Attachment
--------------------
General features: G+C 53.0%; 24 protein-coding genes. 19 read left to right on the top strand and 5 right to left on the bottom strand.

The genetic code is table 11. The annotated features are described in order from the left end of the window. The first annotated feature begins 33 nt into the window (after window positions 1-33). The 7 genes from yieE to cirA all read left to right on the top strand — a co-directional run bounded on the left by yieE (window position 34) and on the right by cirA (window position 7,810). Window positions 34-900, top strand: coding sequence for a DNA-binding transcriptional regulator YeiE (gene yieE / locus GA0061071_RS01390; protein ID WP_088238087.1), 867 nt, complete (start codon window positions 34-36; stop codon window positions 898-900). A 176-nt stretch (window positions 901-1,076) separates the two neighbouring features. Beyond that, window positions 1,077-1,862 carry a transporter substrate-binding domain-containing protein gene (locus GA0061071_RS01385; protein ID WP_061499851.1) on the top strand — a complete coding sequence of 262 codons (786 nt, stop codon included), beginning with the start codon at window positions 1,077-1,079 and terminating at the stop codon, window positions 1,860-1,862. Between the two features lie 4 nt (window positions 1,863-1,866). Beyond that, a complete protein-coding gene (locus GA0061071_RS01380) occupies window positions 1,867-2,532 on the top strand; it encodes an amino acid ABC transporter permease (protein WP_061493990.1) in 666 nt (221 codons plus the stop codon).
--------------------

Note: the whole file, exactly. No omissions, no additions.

General features: G+C 53.0%; 24 protein-coding genes. 19 read left to right on the top strand and 5 right to left on the bottom strand.

The genetic code is table 11. The annotated features are described in order from the left end of the window. The first annotated feature begins 33 nt into the window (after window positions 1-33). The 7 genes from yieE to cirA all read left to right on the top strand — a co-directional run bounded on the left by yieE (window position 34) and on the right by cirA (window position 7,810). Window positions 34-900, top strand: coding sequence for a DNA-binding transcriptional regulator YeiE (gene yieE / locus GA0061071_RS01390; protein ID WP_088238087.1), 867 nt, complete (start codon window positions 34-36; stop codon window positions 898-900). A 176-nt stretch (window positions 901-1,076) separates the two neighbouring features. Beyond that, window positions 1,077-1,862 carry a transporter substrate-binding domain-containing protein gene (locus GA0061071_RS01385; protein ID WP_061499851.1) on the top strand — a complete coding sequence of 262 codons (786 nt, stop codon included), beginning with the start codon at window positions 1,077-1,079 and terminating at the stop codon, window positions 1,860-1,862. Between the two features lie 4 nt (window positions 1,863-1,866). Beyond that, a complete protein-coding gene (locus GA0061071_RS01380) occupies window positions 1,867-2,532 on the top strand; it encodes an amino acid ABC transporter permease (protein WP_061493990.1) in 666 nt (221 codons plus the stop codon).